"To come out here and run 10.78 is a fabulous time. I feel good. The aim is to make sure when I get to Doha (world championships) that I'm on point."

 

Australia guaranteed they will retain the women's Ashes by drawing the four-day Test match against England at Taunton.

Meg Lanning's team were in control of the contest from start to finish, and had it not been for rain affecting the second day, the tourists may have been in a position to push for victory.

The Australians won all three ODIs earlier in July to seize control of the multi-format series, taking two points for each success to earn a 6-0 lead. Three T20s are still to come, with two points again up for grabs each time.

However, Australia's four-year reign as Ashes holders meant England needed to triumph at Taunton in the only Test match, with four points up for grabs, to stand any chance of making up for the ODI setbacks and taking back the trophy.

Australia instead dominated and piled up 420-8 in their first innings before limiting England to 275-9. The home side had to bowl out Australia cheaply on the final day to give themselves any hope, but that was never a realistic prospect.

Australia reached 230-7 for a lead of 375, with first-innings centurion Ellyse Perry making 76 not out, before an early-evening handshake brought the match to its end.

England can level the series should they win each T20 contest, but Australia have achieved the priority goal of their trip by ensuring they will keep the trophy.

Lanning said: "It's certainly a good position to be in. We came over here with that as the main focus for our group.

"We had a hard four days' battle against England. Unfortunately we couldn't get a [winning] result here but I thought it was a great Test."

She added: "I think there's been a lot of high-pressure moments within this series and we've been able to come out the other side on top of those. It's been a lot closer than the scoreboard suggests and we know the T20s are going to be a close-run thing."

England captain Heather Knight said at the post-match presentation: "We're obviously disappointed. They outplayed us obviously so congratulations to them. Now we've got to treat the T20 series as a series in itself. We've got three games to show what we can do.

"We haven't given the best account of ourselves. We haven't played up to the standards we know we can play to."

England's dramatic Cricket World Cup final victory over New Zealand does not feel like a fair result, according to Eoin Morgan.

The showpiece at Lord's went down to a super over, after Ben Stokes had inadvertently deflected Martin Guptill's throw out for a boundary to keep England's chances of victory alive.

Stokes and Jos Buttler then amassed 15 runs in the additional over, a total which was matched by New Zealand, but an incredible contest was settled in England's favour courtesy of Morgan's side hitting more boundaries throughout their innings.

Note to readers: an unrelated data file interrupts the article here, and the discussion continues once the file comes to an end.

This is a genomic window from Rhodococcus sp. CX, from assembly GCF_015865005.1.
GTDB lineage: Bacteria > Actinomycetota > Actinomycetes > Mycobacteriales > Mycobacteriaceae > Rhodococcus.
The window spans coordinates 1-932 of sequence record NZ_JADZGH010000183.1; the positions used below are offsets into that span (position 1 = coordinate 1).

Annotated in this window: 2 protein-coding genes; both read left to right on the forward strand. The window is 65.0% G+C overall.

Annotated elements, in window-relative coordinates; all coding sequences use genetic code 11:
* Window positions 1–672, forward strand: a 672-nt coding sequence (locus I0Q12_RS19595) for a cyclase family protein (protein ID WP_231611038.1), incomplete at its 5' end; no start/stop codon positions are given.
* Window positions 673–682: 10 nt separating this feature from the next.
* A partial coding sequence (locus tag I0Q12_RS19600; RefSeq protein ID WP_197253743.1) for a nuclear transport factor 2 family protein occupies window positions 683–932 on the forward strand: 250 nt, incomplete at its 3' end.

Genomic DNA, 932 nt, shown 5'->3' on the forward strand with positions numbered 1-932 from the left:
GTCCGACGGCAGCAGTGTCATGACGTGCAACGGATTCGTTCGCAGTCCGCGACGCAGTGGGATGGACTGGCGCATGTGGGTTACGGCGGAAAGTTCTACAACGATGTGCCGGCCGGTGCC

And Morgan conceded he has still not quite been able to make sense of the triumph, and is slightly troubled by winning in such a manner.

"I don't think it's fair to have a result like that when there's very little between the sides," Morgan told the Times.

"I don't think there was one moment that you could say, 'That actually cost the game there'. It was quite balanced.

"I'm black and white. I'm normally going, 'I know. I was there, that happened'. [But] I can't stick my finger on where the game was won and lost.

"I'm not sure winning it makes it any easier. A little bit [troubled], because there's no defining moment that you'd say: 'Yes, we thoroughly deserved it.' It's just been crazy."

Morgan added he has been in contact with his Black Caps counterpart Kane Williamson, who shares his disbelief at how the final panned out.

"I spoke to Kane [Williamson] over the last couple of days on numerous occasions and none of us has come up with a rational explanation as to the various times we gave them the game and they gave it back to us," Morgan added.

"Like me, he can't get his head around everything."

Former New Zealand captain Brendon McCullum, meanwhile, has no doubt the Black Caps - also runners up in the 2015 World Cup - will bounce back from the result, despite being "broken" at the moment.

"That's the thing and it's going to be so difficult for those guys," McCullum told stuff.co.nz. "I was lucky enough to have a beer with them in the changing room and they were pretty broken, that's for sure.

"They were also really proud of what they did and how well they played. Over the coming months and years, whilst it's still raw now, they'll understand just how magnificent that spectacle was.